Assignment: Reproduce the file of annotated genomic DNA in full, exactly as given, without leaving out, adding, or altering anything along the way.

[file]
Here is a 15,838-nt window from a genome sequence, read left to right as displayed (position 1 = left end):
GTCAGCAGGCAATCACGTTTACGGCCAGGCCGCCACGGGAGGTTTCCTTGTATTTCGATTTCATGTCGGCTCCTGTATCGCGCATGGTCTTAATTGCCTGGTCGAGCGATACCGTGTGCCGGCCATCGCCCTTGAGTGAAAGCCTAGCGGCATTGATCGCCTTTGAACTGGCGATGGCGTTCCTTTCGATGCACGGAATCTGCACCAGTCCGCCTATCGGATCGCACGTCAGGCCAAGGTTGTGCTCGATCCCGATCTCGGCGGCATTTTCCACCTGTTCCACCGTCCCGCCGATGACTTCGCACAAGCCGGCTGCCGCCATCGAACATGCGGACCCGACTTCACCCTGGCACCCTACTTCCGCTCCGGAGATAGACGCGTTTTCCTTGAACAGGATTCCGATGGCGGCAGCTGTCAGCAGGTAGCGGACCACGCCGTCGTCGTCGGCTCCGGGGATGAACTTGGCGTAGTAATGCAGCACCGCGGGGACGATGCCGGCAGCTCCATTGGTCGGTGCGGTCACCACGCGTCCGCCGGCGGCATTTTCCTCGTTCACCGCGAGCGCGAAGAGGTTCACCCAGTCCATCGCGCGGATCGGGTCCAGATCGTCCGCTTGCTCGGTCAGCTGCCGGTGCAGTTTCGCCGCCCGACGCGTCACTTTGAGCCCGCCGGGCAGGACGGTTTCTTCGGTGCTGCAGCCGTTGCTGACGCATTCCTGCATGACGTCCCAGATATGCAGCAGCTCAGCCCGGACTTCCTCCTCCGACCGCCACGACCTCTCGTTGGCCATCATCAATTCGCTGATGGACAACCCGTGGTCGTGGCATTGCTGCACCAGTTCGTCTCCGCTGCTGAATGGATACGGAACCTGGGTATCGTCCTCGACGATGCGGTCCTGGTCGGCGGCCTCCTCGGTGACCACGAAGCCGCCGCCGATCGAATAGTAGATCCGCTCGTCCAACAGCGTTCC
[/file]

Here is a 15,838-nt window from a genome sequence, read left to right as displayed (position 1 = left end):
GTCAGCAGGCAATCACGTTTACGGCCAGGCCGCCACGGGAGGTTTCCTTGTATTTCGATTTCATGTCGGCTCCTGTATCGCGCATGGTCTTAATTGCCTGGTCGAGCGATACCGTGTGCCGGCCATCGCCCTTGAGTGAAAGCCTAGCGGCATTGATCGCCTTTGAACTGGCGATGGCGTTCCTTTCGATGCACGGAATCTGCACCAGTCCGCCTATCGGATCGCACGTCAGGCCAAGGTTGTGCTCGATCCCGATCTCGGCGGCATTTTCCACCTGTTCCACCGTCCCGCCGATGACTTCGCACAAGCCGGCTGCCGCCATCGAACATGCGGACCCGACTTCACCCTGGCACCCTACTTCCGCTCCGGAGATAGACGCGTTTTCCTTGAACAGGATTCCGATGGCGGCAGCTGTCAGCAGGTAGCGGACCACGCCGTCGTCGTCGGCTCCGGGGATGAACTTGGCGTAGTAATGCAGCACCGCGGGGACGATGCCGGCAGCTCCATTGGTCGGTGCGGTCACCACGCGTCCGCCGGCGGCATTTTCCTCGTTCACCGCGAGCGCGAAGAGGTTCACCCAGTCCATCGCGCGGATCGGGTCCAGATCGTCCGCTTGCTCGGTCAGCTGCCGGTGCAGTTTCGCCGCCCGACGCGTCACTTTGAGCCCGCCGGGCAGGACGGTTTCTTCGGTGCTGCAGCCGTTGCTGACGCATTCCTGCATGACGTCCCAGATATGCAGCAGCTCAGCCCGGACTTCCTCCTCCGACCGCCACGACCTCTCGTTGGCCATCATCAATTCGCTGATGGACAACCCGTGGTCGTGGCATTGCTGCACCAGTTCGTCTCCGCTGCTGAATGGATACGGAACCTGGGTATCGTCCTCGACGATGCGGTCCTGGTCGGCGGCCTCCTCGGTGACCACGAAGCCGCCGCCGATCGAATAGTAGATCCGCTCGTCCAACAGCGTTCC